Spanish Fly 

CentralWorks holds our interest with Lola Montez, a royal sex scandal of the 1840s.

In this age of Girls Gone Foolish to Earn a Stupid Hat, a flash of stocking isn't shocking, but it certainly was in 1840s Munich. There a young Spanish woman with a "Spider Dance" that depended for its impact not on the performer's skill but her lack of panties managed to snare a king's heart, leading him eventually to abdicate, a broken man. And while writer-director Gary Graves and his CentralWorks collaborators chose to take the high road in their new Lola Montez and keep her clothes on, Lola's effect on King Ludwig I of Bavaria is no less electric for it.

Ludwig is in the third decade of a bloodless marriage, and pauses from his modernization projects to compose regrettable poetry about his wintry heart. Lola is alleged to carry a dagger and a miniature pistol on her corseted person. As they gaze into each other's eyes and read Cervantes to each other, Ludwig's wife Therese tries to hold it together back in the real world. His philandering is nothing new, but at least he used to protect his wife's dignity. Now he's being perfectly beastly, revolution is afoot, and Therese has her children and the kingdom to fret over.

There's an intense moment where Therese enjoins interior minister Karl Reichart to intervene — if he doesn't act, she tells him, "you will be hanging from a lamppost." Up to this point, Klahr Thorsen had regal and graceful nailed, and here she shows Therese's steely sinews. As Karl, Sean Williford (Thorsen's real-life fiancée) gets to do something he's barely done on an East Bay stage: stand up straight. He's been the go-to guy for characters who crawl, cower, snivel, or freak out, so it's a pleasure to see him dignified, seething, and almost painfully rigid.

That rigidity contrasts nicely with the king's increasing flamboyance. Louis Parnell is rich as Ludwig, with a chewy voice and subtly haunted face. At the outset he is deeply in love with Bavaria and especially Munich. The opening scene gives a sense of the era's politics and of Ludwig's own thrift — he's busy devising clever ways to avoid paying the increased fees vendors want to charge him. It's a nice set-up to show underscore the Lola effect: By the climax, Ludwig has abandoned all concern for finances and appearances.

Jan Zvaifler's accent verges on overkill, but that's the point. Like Mata Hari, Lola was a fabrication, the Irish-born Elizabeth Gilbert who refashioned herself as a passionate child of Sevilla and the widow of a martyred political agitator. There should be something extreme about the character, and Zvaifler gets that without making her a cartoon — the dance she does do for Ludwig, although quite constrained, shows off some elegant flamenco hand work. It's possible the love Lola professes for Ludwig is real, if not exactly the kind he's hoping for; Zvaifler keeps us guessing.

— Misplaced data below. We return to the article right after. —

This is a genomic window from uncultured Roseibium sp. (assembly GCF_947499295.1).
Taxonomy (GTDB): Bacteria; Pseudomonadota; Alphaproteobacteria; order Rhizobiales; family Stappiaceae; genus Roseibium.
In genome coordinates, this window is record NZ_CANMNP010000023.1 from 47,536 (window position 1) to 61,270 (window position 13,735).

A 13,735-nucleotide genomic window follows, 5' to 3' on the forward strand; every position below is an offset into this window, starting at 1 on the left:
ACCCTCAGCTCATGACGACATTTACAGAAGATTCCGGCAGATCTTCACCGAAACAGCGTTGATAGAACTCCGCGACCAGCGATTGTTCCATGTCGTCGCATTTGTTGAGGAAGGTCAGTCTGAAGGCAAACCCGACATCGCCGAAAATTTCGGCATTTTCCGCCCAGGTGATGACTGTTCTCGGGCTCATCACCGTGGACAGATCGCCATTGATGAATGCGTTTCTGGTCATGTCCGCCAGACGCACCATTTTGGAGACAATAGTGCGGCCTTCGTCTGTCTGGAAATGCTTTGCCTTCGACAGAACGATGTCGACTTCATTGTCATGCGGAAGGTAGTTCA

But that's Graves' style, keeping things ambiguous to the end. In our celebrity-mad time, the story would be painted in the broadest brushstrokes by the media: hysterical heroines, men made stupid by lust, and nothing more. And while that's still the basic gist, the writing and the ensemble take the time to go deeper. It's hard to say who's really scheming, and who is honestly looking out for Ludwig's interests.

Sound designer Greg Scharpen lays off his beloved explosions mixed with animal noises, instead juxtaposing the stately and the elegiac, especially with different recordings of the adagio from Joaquín Rodrigo's "Concierto de Aranjuez." The costuming highlights the poles of Ludwig's existence. Therese's gowns are pale, puffy and fussy, Lola's dark and sleek. When the stage limits the set design, such details count for a lot. So does the blocking, which seems more communicative here than in some CentralWorks shows. Ludwig and Lola spiral around each other, suggesting both dancing and falling in love, while Ludwig's interactions with Therese and Karl are often perpendicular and sterile, the actors either set at sharp angles to one another or facing each other bluntly.

Occasionally the pace flags. Ludwig has moments where the king examines what's happening to him in choppy, half-formed poetry, and while formally beautiful, they're not completely necessary with such a strong actor in the role. Parnell could convey the same information with less text, especially in the close confines of the Berkeley City Club. But offsetting the slow moments is the fact that the actor interactions are so consistently charged that it barely matters who's onstage together. Even though we know this can't end well — the real Lola Montez died alone and penniless of pneumonia in New York, after living in Grass Valley for awhile — such an exquisitely human story, with its deceptions and revelations, is as compelling as a well-executed striptease.

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